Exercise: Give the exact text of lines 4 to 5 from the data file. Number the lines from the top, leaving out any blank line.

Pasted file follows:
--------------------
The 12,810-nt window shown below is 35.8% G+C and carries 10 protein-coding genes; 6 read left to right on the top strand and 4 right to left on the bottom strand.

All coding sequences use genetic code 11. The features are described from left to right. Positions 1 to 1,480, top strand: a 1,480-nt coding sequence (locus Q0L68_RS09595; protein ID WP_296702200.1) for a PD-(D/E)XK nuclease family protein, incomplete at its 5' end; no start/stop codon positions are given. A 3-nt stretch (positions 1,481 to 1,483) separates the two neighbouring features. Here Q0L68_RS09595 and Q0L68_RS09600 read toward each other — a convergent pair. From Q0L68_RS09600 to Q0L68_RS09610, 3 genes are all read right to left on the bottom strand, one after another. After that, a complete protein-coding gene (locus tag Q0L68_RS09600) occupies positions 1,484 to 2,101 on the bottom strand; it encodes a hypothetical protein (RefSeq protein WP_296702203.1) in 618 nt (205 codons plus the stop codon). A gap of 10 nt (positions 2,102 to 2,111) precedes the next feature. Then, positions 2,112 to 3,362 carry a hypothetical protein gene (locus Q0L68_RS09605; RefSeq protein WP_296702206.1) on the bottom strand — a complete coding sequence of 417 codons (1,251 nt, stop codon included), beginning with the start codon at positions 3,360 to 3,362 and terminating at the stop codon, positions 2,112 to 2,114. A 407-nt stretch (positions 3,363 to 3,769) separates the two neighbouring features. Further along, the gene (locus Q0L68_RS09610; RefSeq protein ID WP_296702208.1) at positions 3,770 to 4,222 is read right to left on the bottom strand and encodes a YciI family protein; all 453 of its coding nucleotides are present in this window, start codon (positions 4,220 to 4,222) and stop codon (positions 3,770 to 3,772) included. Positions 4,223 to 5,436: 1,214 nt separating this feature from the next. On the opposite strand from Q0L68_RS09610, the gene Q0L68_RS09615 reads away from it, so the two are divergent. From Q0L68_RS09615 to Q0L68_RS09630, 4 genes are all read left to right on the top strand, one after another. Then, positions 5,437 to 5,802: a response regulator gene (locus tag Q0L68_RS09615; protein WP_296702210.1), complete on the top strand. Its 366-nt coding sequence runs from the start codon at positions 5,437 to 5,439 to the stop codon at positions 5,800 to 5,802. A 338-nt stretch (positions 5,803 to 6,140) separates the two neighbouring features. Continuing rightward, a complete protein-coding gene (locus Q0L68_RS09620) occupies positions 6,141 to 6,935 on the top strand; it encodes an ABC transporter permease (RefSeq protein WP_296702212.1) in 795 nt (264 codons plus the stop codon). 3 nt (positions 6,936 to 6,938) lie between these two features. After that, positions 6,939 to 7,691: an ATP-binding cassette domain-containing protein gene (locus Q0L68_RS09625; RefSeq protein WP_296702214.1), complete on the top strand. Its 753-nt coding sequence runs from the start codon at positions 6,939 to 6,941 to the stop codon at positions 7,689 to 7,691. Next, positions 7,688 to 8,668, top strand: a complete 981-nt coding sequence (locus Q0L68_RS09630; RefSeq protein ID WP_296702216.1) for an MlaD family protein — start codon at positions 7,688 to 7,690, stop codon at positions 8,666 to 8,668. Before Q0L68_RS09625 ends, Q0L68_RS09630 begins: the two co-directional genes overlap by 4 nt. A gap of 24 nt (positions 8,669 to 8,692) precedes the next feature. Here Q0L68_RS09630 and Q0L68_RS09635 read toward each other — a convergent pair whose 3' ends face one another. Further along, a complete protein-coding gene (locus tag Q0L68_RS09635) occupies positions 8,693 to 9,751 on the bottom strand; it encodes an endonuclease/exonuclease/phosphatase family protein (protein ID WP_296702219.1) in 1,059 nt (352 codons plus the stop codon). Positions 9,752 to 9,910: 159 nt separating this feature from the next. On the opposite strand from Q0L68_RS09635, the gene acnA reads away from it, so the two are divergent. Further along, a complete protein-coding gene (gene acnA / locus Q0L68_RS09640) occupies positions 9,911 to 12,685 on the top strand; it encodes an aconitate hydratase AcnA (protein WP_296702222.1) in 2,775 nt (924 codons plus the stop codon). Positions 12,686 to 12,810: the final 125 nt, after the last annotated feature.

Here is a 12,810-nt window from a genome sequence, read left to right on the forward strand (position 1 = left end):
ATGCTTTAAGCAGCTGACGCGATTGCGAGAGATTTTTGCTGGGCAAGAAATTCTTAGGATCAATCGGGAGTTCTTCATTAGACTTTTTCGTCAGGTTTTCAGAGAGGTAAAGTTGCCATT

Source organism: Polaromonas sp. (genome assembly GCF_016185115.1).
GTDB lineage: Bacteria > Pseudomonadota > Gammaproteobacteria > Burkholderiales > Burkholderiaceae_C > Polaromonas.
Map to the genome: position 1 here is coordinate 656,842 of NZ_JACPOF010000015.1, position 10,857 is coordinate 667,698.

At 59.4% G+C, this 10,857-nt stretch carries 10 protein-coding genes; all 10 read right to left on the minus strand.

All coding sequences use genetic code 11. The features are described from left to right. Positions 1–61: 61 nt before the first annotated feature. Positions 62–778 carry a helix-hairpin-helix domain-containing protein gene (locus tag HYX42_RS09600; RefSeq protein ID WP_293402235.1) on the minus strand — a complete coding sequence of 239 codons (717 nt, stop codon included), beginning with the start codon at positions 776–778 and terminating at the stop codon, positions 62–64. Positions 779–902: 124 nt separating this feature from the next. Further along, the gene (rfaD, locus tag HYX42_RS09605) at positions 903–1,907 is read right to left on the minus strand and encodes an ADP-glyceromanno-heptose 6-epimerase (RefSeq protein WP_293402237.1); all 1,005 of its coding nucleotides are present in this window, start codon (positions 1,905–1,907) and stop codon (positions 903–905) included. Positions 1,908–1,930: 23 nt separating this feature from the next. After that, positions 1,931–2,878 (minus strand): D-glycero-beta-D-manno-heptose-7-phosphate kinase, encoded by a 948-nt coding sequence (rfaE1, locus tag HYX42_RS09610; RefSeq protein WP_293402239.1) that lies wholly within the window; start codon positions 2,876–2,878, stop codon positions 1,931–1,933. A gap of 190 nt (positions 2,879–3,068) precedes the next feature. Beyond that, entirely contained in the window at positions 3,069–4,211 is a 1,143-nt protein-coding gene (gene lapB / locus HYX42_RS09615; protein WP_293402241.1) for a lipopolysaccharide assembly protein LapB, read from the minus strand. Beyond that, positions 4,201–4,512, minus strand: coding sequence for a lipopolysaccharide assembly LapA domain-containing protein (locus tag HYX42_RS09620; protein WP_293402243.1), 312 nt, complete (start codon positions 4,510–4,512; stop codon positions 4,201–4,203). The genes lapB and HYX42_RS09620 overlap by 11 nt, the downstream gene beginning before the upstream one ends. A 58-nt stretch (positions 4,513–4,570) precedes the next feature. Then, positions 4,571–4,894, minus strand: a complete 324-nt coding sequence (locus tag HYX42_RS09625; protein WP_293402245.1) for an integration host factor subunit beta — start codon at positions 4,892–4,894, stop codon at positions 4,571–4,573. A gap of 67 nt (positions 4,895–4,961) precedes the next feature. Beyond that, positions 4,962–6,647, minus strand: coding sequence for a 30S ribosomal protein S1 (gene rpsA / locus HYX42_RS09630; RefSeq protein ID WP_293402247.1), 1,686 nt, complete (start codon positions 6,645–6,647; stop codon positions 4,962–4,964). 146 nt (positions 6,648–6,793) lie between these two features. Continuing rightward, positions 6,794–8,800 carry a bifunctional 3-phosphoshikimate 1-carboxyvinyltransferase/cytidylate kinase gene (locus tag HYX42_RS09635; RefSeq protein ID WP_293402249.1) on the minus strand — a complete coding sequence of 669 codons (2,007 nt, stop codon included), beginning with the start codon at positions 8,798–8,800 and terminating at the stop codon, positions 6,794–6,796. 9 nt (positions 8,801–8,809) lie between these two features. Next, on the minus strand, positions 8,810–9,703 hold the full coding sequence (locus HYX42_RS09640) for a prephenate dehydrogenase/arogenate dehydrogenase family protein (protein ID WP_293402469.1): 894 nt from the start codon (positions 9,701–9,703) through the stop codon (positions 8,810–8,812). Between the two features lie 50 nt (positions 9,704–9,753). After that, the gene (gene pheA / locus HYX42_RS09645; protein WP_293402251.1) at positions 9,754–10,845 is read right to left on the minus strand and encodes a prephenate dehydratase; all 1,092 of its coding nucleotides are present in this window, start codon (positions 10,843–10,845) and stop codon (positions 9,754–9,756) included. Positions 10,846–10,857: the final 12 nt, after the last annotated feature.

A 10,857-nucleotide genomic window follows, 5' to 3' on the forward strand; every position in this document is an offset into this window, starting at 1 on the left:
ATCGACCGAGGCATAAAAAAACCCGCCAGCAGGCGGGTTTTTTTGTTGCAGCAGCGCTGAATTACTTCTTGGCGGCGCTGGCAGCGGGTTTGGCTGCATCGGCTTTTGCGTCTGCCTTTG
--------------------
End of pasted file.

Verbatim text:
ATGCTTTAAGCAGCTGACGCGATTGCGAGAGATTTTTGCTGGGCAAGAAATTCTTAGGATCAATCGGGAGTTCTTCATTAGACTTTTTCGTCAGGTTTTCAGAGAGGTAAAGTTGCCATT

Source organism: Polaromonas sp. (genome assembly GCF_016185115.1).